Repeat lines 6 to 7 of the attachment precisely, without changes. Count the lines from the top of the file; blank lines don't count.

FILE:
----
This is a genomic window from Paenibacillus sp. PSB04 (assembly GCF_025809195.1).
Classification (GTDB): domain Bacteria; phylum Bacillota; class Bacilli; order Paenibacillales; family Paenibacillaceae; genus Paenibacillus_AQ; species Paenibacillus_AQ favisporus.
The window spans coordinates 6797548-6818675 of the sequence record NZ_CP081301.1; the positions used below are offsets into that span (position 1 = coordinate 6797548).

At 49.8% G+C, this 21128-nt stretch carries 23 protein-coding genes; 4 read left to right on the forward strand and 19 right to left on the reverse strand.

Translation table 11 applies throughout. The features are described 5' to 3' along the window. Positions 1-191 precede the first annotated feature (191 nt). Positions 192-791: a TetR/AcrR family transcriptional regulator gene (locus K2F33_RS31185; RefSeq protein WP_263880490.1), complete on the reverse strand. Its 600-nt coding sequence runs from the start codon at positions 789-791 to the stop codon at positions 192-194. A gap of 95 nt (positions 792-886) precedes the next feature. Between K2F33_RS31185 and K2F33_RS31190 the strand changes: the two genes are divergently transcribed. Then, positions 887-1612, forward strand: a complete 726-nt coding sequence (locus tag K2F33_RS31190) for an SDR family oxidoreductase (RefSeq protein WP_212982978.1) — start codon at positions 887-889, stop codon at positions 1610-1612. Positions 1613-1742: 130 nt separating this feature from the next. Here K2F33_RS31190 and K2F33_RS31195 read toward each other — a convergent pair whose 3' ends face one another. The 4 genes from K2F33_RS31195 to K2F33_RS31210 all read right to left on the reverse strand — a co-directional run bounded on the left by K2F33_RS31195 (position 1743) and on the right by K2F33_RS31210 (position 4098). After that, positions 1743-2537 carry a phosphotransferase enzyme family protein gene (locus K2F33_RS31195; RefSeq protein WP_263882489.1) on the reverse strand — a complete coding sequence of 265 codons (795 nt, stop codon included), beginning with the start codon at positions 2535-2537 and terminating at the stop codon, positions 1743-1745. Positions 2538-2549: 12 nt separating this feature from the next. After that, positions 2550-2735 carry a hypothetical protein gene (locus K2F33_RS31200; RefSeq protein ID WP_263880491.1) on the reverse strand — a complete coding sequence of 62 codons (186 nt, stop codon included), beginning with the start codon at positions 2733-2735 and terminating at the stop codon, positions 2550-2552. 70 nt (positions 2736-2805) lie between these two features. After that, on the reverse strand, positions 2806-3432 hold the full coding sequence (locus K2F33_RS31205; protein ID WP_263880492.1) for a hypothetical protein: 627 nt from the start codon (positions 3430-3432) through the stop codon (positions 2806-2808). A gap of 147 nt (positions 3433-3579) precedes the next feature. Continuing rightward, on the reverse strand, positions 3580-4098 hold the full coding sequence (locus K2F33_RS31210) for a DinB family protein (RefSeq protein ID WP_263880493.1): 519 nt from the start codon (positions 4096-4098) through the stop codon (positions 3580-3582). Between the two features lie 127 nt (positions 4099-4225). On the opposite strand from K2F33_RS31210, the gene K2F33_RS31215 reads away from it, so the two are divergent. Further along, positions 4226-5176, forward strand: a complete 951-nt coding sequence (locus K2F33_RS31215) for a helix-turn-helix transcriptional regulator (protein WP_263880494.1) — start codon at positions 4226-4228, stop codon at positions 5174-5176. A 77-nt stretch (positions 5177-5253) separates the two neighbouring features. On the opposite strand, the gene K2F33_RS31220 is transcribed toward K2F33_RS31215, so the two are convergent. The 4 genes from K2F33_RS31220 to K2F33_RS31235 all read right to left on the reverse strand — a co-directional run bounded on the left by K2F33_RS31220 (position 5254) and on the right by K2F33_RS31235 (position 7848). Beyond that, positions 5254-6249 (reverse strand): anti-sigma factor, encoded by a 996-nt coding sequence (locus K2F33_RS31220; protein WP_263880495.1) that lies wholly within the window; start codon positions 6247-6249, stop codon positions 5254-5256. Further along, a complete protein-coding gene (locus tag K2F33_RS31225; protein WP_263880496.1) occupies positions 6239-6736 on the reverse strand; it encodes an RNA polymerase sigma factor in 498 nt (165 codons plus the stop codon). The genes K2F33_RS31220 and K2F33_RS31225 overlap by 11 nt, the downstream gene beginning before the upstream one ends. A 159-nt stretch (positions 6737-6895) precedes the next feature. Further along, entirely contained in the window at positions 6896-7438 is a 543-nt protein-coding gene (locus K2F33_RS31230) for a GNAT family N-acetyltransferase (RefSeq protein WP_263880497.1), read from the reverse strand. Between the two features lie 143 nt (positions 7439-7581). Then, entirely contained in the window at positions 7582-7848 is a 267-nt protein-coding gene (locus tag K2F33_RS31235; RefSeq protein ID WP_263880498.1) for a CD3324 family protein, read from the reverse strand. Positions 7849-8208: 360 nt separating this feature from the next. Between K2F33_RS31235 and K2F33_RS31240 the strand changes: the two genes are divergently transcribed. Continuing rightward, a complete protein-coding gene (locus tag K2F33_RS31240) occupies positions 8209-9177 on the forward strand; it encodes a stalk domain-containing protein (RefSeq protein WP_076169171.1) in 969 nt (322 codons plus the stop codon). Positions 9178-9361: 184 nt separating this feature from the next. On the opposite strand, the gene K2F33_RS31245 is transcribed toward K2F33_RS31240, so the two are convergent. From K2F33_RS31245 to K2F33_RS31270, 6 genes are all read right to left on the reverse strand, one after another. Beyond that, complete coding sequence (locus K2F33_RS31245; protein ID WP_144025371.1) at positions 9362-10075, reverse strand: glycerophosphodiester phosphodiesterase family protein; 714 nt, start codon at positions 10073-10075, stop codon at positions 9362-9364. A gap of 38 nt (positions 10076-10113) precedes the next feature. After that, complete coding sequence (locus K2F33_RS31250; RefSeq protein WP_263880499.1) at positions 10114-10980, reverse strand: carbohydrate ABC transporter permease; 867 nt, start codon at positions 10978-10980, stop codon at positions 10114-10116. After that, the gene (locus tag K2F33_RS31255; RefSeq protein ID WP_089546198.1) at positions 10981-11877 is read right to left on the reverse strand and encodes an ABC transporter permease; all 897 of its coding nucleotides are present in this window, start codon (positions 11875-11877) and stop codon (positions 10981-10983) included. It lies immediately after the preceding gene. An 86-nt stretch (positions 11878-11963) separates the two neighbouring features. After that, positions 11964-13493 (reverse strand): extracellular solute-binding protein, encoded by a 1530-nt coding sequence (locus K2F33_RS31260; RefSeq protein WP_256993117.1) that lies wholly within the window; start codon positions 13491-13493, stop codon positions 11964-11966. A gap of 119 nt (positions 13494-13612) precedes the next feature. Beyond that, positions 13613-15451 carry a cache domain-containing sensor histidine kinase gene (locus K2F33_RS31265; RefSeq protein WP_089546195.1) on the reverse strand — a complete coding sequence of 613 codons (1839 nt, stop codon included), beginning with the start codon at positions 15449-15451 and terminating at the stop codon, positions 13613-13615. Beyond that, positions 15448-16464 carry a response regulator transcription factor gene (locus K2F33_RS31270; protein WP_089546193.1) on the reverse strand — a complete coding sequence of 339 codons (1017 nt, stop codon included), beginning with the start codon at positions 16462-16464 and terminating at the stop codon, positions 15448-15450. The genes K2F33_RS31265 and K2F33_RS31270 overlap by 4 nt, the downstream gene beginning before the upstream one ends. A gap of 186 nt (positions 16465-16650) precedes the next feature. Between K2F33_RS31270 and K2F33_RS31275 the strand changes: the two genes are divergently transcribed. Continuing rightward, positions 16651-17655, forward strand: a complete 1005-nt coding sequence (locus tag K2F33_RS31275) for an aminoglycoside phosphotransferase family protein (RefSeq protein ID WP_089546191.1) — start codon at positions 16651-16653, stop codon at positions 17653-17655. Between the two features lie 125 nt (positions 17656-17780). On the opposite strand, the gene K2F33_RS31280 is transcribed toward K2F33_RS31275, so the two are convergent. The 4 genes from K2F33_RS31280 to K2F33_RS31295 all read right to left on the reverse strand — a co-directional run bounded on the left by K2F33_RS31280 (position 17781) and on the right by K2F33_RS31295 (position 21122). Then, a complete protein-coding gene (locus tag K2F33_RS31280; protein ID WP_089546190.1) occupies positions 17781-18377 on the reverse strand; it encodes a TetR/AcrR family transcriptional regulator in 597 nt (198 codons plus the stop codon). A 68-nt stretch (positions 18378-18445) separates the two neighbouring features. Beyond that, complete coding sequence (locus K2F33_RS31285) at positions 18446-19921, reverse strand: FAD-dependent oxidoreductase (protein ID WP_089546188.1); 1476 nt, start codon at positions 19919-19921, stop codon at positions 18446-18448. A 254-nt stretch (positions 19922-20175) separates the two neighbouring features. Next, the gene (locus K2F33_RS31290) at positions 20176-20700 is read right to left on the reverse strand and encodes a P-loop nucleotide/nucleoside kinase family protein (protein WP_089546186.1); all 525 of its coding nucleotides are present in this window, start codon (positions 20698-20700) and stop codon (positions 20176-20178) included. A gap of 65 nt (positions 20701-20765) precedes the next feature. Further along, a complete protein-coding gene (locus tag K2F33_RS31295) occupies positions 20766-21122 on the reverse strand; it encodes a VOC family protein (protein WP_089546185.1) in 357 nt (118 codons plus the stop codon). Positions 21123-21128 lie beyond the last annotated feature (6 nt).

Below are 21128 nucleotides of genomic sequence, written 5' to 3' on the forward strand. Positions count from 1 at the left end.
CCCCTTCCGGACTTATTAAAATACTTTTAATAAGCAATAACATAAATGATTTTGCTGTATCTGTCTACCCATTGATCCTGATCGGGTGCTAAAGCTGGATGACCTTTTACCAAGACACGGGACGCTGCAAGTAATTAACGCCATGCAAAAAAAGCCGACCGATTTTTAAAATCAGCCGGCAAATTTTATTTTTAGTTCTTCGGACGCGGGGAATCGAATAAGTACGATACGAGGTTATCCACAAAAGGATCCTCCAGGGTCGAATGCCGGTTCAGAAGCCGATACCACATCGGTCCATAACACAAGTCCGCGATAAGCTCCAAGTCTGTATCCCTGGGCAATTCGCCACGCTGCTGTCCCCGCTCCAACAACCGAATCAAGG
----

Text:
Below are 21128 nucleotides of genomic sequence, written 5' to 3' on the forward strand. Positions count from 1 at the left end.
CCCCTTCCGGACTTATTAAAATACTTTTAATAAGCAATAACATAAATGATTTTGCTGTATCTGTCTACCCATTGATCCTGATCGGGTGCTAAAGCTGGATGACCTTTTACCAAGACACGGGACGCTGCAAGTAATTAACGCCATGCAAAAAAAGCCGACCGATTTTTAAAATCAGCCGGCAAATTTTATTTTTAGTTCTTCGGACGCGGGGAATCGAATAAGTACGATACGAGGTTATCCACAAAAGGATCCTCCAGGGTCGAATGCCGGTTCAGAAGCCGATACCACATCGGTCCATAACACAAGTCCGCGATAAGCTCCAAGTCTGTATCCCTGGGCAATTCGCCACGCTGCTGTCCCCGCTCCAACAACCGAATCAAGG